Biparjoy, a very severe cyclonic storm that has developed in the Arabian Sea, is likely to affect the progress of the monsoon season, as per the Indian Meteorological Department (IMD).
The development of the cyclone has delayed the onset of the Southwest Monsoon, which usually begins in June and ends in September. Mahesh Palawat, the vice president of Meteorology and Climate Change at private forecaster Skymet Weather Services, told Down to Earth that “Westerly winds, which pull the monsoon towards the Indian mainland, are weak now. All the moisture is rotating around the cyclone.” He added that rainfall will be weak in many parts of India.
A senior scientist at the IMD said that beyond the southern peninsula, the monsoon will progress only after the cyclone degenerates. The southern peninsula will receive rain because of the cyclonic storm as well as a low-pressure area forming over the Bay of Bengal.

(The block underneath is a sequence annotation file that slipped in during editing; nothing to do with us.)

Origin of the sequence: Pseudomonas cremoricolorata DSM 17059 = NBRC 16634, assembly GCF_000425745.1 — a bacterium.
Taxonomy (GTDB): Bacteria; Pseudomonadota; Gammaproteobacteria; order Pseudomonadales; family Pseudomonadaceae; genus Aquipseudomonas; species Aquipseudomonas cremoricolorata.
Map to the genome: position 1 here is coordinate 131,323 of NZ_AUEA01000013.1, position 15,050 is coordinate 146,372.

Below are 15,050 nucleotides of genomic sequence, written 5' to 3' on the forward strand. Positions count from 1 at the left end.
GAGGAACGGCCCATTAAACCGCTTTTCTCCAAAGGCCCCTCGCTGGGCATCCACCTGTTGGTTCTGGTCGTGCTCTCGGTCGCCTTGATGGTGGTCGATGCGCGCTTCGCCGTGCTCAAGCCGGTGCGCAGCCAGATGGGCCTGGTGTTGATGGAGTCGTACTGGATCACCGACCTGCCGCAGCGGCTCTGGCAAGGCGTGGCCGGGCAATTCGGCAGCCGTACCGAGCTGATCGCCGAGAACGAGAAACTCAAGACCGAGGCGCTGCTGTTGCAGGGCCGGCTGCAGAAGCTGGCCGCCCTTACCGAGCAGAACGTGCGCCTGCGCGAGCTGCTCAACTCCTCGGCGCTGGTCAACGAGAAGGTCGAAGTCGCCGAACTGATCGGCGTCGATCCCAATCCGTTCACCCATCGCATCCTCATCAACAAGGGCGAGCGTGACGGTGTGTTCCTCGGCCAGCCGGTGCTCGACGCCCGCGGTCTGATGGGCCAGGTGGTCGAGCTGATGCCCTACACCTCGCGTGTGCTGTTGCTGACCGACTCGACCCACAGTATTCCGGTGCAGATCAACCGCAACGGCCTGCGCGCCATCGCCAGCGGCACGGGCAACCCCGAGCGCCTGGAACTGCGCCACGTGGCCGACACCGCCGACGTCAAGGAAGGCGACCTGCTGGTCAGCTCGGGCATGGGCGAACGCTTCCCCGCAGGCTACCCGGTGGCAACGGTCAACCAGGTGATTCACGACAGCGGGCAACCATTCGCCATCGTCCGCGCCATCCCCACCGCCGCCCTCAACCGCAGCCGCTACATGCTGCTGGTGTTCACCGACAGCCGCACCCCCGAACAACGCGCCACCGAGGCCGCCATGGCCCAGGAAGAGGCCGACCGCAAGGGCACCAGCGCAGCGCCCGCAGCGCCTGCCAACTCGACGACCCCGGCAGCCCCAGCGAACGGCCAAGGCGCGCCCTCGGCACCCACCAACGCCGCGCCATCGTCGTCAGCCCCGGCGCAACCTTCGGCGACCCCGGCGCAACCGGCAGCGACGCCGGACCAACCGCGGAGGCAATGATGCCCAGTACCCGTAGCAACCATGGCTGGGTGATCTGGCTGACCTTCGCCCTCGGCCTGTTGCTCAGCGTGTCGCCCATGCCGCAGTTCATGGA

Mahesh Palawat said, “The cloud mass is concentrated around this system and enough moisture is not reaching the Kerala coast. Though the criteria for monsoon onset can be met in the next two days, it will not be a thumping start.”
On Tuesday, Skymet Weather also said, “The powerful weather system in the Arabian Sea may spoil the advancement of the monsoon deep inland. Under their influence, the monsoon stream may reach coastal parts but will struggle to penetrate beyond the Western Ghats."
Roxy Matthew Koll, a climate scientist at IITM, told Down to Earth that cyclones and monsoons depend on each other – a strong monsoon will not allow a cyclone to form. It is the weak onset of the monsoon that has resulted in the cyclone, and not the other way around. It is uncertain what the cause of the weak onset could be, although Koll speculates that it could have been caused by El Niño, a weather phenomenon that takes place when the ocean temperatures rise. This rise in temperature causes a change in atmospheric patterns, which weakens the circulation of monsoons above India. Generally, there has been a trend of weaker monsoons in India during El Niño years.
According to Down to Earth, Cyclone Biparjoy has had the second most rapid intensification, after Cyclone Amphan. In the last decade, cyclones have been intensifying very rapidly because of the warm ocean conditions.